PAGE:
I guess I'll have to watch TCM's schedule a little more closely from now on.
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We were watching Heroes last night. Surprisingly one of the more plot-heavy episodes. We seem to be following the show just to see if they can actually pull it out of the tailspin that it's been on since the last episode of the first season. Every once in a while there's a spark of life in it, but more often it's full of comic book clichés and characters that change motivations on a whim. Two of the biggest things that bug me, everyone can see the future and to many characters die only to see them come back to life, often in the same episode!

Strangely, this isn't a entry about Heroes, but about network television. One thing about Heroes is that it seems to be run on a series of polls. We're trying to redeem Sylar. Oh no, test audiences don't like that, now he's back to being evil again. Enough of that. The show needs to grow a pair and try to tell a consistent story, but I'm thinking that network executives won't allow it.

Too much of network television is dumbed down for the masses, just when the competitive marketplace shows they should be taking more risks. There needs to be more talked about shows and not just another season of Two and a Half Men.

Sadly, those talked about shows don't seem to find an audience large enough for the networks, so a show like Pushing Daisies gets canned. It seems that the networks have an unrealistic audience expectation in a world where there's too many other choices. I would have loved if Daisies appeared on a cable network that would have been happy for the loyalty, but that cable network wouldn't have had the money to produce such a show. Well, maybe HBO would have but there's not enough sex on Dasies to have a boob shot now and again.

I guess it's dammed if you do, damed if you don't these days. Shows like Law and Order and CSI can go on and on since there's little to follow from week to week and actors can be plugged in and out at any time. CBS seems to have an entire line up of these shows, and they manage to win in the ratings again and again. What reason would a network have to try something like Lost when you have to hope that an audience will keep watching.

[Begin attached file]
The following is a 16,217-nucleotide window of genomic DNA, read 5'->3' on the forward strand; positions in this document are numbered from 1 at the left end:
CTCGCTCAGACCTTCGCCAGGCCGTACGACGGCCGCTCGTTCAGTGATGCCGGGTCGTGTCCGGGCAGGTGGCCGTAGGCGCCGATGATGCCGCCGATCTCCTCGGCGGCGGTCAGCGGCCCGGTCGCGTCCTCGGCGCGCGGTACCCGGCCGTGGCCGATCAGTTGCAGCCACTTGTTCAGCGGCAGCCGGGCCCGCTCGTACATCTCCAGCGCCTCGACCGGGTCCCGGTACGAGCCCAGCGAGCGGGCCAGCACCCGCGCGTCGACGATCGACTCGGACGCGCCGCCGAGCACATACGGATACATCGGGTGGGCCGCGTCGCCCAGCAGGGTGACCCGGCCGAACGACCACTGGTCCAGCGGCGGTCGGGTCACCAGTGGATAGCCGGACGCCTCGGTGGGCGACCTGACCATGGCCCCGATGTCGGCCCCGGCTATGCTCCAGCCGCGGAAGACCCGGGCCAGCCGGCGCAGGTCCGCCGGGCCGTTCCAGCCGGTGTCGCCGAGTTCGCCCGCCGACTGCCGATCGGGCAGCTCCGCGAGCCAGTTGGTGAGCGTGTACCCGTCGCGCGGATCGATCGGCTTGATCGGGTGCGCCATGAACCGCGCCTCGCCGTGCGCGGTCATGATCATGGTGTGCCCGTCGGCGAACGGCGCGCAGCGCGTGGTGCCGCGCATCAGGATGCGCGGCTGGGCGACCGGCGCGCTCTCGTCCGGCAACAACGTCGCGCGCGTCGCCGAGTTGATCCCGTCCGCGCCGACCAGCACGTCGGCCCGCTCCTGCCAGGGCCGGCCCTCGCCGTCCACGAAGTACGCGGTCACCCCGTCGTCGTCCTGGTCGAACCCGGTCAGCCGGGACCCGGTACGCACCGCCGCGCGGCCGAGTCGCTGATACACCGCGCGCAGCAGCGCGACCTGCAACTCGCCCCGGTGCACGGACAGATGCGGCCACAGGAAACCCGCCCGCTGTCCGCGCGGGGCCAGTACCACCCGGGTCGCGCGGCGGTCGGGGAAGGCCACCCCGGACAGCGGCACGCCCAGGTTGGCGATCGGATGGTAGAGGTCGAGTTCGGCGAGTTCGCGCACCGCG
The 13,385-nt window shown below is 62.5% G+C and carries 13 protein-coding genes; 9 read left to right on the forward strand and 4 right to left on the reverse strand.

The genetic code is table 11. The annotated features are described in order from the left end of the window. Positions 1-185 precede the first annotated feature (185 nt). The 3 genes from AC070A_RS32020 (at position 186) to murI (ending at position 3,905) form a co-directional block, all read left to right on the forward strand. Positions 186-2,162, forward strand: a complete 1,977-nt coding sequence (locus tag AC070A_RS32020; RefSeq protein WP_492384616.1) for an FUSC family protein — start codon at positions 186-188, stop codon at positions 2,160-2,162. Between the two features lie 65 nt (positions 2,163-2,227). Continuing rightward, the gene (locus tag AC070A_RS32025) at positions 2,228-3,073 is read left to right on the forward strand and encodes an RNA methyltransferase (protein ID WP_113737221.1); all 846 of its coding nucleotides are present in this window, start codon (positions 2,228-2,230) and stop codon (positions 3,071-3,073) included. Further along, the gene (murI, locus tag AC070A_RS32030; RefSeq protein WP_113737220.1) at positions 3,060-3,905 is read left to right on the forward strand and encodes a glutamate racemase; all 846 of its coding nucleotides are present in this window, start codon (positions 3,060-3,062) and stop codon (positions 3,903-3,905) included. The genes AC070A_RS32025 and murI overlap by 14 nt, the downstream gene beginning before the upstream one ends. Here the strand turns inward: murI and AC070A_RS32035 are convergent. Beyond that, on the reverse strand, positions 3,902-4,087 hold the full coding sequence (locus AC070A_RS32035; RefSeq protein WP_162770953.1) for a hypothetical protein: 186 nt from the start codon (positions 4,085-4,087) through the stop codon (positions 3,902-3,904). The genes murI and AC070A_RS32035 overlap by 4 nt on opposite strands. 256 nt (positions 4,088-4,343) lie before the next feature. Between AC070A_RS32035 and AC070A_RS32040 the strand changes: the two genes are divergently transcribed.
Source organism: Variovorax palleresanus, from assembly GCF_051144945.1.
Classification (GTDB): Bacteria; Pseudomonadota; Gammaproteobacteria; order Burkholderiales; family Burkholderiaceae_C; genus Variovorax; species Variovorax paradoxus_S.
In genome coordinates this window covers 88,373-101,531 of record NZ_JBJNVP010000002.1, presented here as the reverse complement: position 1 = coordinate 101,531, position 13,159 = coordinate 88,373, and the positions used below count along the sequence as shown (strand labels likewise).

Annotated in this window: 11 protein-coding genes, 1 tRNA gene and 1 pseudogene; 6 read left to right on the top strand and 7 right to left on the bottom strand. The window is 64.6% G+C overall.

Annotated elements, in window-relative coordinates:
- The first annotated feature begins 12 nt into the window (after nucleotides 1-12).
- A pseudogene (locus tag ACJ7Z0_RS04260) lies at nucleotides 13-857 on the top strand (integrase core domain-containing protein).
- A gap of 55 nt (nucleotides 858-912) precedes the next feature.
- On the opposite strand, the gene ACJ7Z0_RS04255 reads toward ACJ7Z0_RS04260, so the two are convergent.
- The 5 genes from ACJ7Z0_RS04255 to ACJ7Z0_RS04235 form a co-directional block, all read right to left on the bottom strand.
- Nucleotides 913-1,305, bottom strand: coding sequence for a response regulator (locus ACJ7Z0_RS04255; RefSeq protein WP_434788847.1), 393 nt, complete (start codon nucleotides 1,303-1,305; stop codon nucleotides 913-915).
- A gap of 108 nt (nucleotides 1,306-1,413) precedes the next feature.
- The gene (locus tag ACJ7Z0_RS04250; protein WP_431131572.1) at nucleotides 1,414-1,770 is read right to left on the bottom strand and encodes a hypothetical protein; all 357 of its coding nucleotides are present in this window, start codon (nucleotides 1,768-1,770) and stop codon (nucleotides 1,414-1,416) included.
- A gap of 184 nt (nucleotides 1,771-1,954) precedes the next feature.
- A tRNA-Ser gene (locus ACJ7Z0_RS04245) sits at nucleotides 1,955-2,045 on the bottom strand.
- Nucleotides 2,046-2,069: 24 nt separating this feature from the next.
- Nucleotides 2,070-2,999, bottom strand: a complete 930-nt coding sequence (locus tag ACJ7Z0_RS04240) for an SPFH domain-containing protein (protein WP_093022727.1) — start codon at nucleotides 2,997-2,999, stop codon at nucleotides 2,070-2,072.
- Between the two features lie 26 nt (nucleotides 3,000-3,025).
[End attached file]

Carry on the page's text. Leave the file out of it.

The only show I watch on CBS in The Amazing Race. I really don't like procedural shows. I want something with a little more story, something that make me feel good for remembering something from the first season. The only problem is we all expect these shows to be cancelled (I'm just waiting for Josh Whedon's Dollhouse) so no one wants to get too involved.

So that brings me to the news from NBC yesterday. Apparently NBC has given up, again. A couple of years ago NBC said that they would no longer put scripted shows in the 8 o'clock hour (7 Central), relying on a series of reality and game shows to fill the time. It was purely a cost cutting move, and suddenly you saw as many episodes of Deal or No Deal as you do Law and Order on TNT.

NBC backed off of that plan a little bit, but you may notice that most networks no longer program new shows on Saturday nights, and even Friday night seems to be filled with reruns. The Networks are putting on fewer new shows than ever. The cost-cutting has meant that the big three (NBC, ABC and CBS, Fox never did program a full schedule) no longer have something different scheduled each night. In a 500 channel and TiVo world this doesn't seem to be significant, but from growing up in a time before Cable, it seems crazy to me.

NBC announced yesterday that it was planning to give Jay Leno a new talk show, rather than have him run off to another network. Leno was losing the Tonight Show gig after originally planning to retire, but then changed his mind. For his new talk show, NBC will clear out the 10 o'clock (9 o'clock central) schedule. That's right, NBC will move the Tonight Show with Jay Leno up before your local news and give up on their last hour of programming. This will mean fewer episodes of Dateline, which is fine, but it's seems to be a sign that NBC has given up. They are unwilling to produce shows and try to build up an audience.

If I were a local NBC station that had to earn ratings for my late local news, I think I'd be pretty pissed with this decision. I can't understand why people watch Leno anyway - heck, I can't watch Letterman anymore, either, but Leno always seemed to be a bad host and interviewer. Now they are going to entrust 5 hours of prime time programming to him each week?